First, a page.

Although the new book seems exceptionally well timed, Sutton finished writing before the election, and he notes in it that he doesn’t buy into the adage that assholes finish first. The presence of a major-league asshole in the Oval Office would seem to prove him wrong, but Sutton stands by this theory. “The evidence generally is that when you treat people badly, the only time it really seems to work is if you’re in a zero-sum game and it’s a shorter-term game,” he explains. “And my perspective is that even if you’re in the zero-sum game, where the assholes get ahead, there’s all this negative carnage. The people around them, their physical and mental health and personal relationships, they all suffer. And I don’t want to go to Trump too much, but God, look how many people he’s gone through.” In the long run, he concludes, “people who treat each other with some civility generally do better.”

Very much in the same vein, New York Times op-ed columnist Bret Stephens gave a lecture in Sydney, Australia, on Saturday about the dying art of disagreement:

To say the words, “I agree” — whether it’s agreeing to join an organization, or submit to a political authority, or subscribe to a religious faith — may be the basis of every community.

But to say, I disagree; I refuse; you’re wrong; etiam si omnes — ego non — these are the words that define our individuality, give us our freedom, enjoin our tolerance, enlarge our perspectives, seize our attention, energize our progress, make our democracies real, and give hope and courage to oppressed people everywhere. Galileo and Darwin; Mandela, Havel, and Liu Xiaobo; Rosa Parks and Natan Sharansky — such are the ranks of those who disagree.

And the problem, as I see it, is that we’re failing at the task.

There’s no one answer [about why this is happening]. What’s clear is that the mis-education begins early. I was raised on the old-fashioned view that sticks and stones could break my bones but words would never hurt me. But today there’s a belief that since words can cause stress, and stress can have physiological effects, stressful words are tantamount to a form of violence. This is the age of protected feelings purchased at the cost of permanent infantilization.

The mis-education continues in grade school. As the Brookings findings indicate, younger Americans seem to have no grasp of what our First Amendment says, much less of the kind of speech it protects. This is a testimony to the collapse of civics education in the United States, creating the conditions that make young people uniquely susceptible to demagogy of the left- or right-wing varieties.

Both articles are worth reading.

Who needs privacy?

Republican Illinois governor Bruce Rauner, the best governor we have right now, vetoed a bill that would have required companies to get affirmative consent from consumers before selling their geolocation data:

“The bill is not overreaching,” said Chris McCloud, a spokesman for the Digital Privacy Alliance, a Chicago-based nonprofit advocating for state-level privacy legislation. “It is merely saying, ‘If you’re going to sell my personal geolocation data, then just tell me upfront that’s what you are going to do so I can make a decision as to whether I want to download this app or not.’ ”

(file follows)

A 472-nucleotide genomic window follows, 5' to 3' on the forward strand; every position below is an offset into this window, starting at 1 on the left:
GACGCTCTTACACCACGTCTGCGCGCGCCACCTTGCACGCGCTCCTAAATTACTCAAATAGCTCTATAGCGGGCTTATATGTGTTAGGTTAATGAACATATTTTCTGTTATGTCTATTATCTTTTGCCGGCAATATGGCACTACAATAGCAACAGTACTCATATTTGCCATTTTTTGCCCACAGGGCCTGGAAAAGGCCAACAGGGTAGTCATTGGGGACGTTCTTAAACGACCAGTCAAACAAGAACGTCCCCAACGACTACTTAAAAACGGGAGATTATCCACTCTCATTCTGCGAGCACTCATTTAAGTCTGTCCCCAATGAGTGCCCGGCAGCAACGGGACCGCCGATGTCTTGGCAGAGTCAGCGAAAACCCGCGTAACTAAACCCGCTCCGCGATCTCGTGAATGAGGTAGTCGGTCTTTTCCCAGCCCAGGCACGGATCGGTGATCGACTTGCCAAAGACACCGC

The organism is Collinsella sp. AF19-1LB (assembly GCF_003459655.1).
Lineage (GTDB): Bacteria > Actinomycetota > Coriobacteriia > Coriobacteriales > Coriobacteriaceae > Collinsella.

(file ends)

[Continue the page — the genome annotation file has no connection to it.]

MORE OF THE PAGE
The Federal Trade Commission has issued general guidance, and there are a variety of industry self-regulatory codes of conduct, from automakers to online advertisers, but federal law does not provide clear geolocation privacy protection.

The online advertising industry increasingly depends on tracking consumers to serve up lucrative and effective targeted ads. Data collection enables advertisers to learn everything from your search habits and recent purchases to where you travel, often in real time.

Remember: you're the product, not the customer. And that's how Republicans like it.

Illiberalism on campuses

Via Andrew Sullivan's essay today in New York, Brookings released a poll this week that shows disturbing trends among college students' attitudes about free speech:

[A]mong many current college students there is a significant divergence between the actual and perceived scope of First Amendment freedoms. More specifically, with respect to the questions explored above, many students have an overly narrow view of the extent of freedom of expression. For example, a very significant percentage of students hold the view that hate speech is unprotected. In addition, a surprisingly large fraction of students believe it is acceptable to act—including resorting to violence—to shut down expression they consider offensive. And a majority of students appear to want an environment that shields them from being exposed to views they might find offensive.

We don’t need to turn middle and high school students into experts on constitutional law. But we can do a better job of giving them a fuller explanation of the scope of the First Amendment, and the fact that it protects the expression of offensive views. And, I would hope that we can do a better job at convincing current and future college students that the best way to respond to offensive speech is with vigorous debate, or peaceful protest—and not, as many seem to believe, with violence.

Sullivan thinks about the results:

Today’s students neither comprehend nor support the very concept of free speech, which is foundational to a liberal democracy. A full 19 percent even believe that physical violence is now justifiable to shut down speakers who engage in the vaguely defined term “hate speech.” That’s one in five students endorsing physical coercion. Antifa really is making headway, isn’t it? A small majority, 51-49, supports shouting down speakers you disagree with — and that goes to 62 percent of students who identify as Democrats.

We often discuss these things in the media without understanding the core ideas that animate them. But it’s important to understand that for the social-justice left, there is nothing irrational about any of this. If you take their ideas seriously, oppressive speech is violence and self-defense is legitimate. Violence is therefore not some regrettable incident. Violence to achieve liberation is a key part of the ideology they believe in.

Put another way, intolerance for opposing views is no longer just a feature of the right.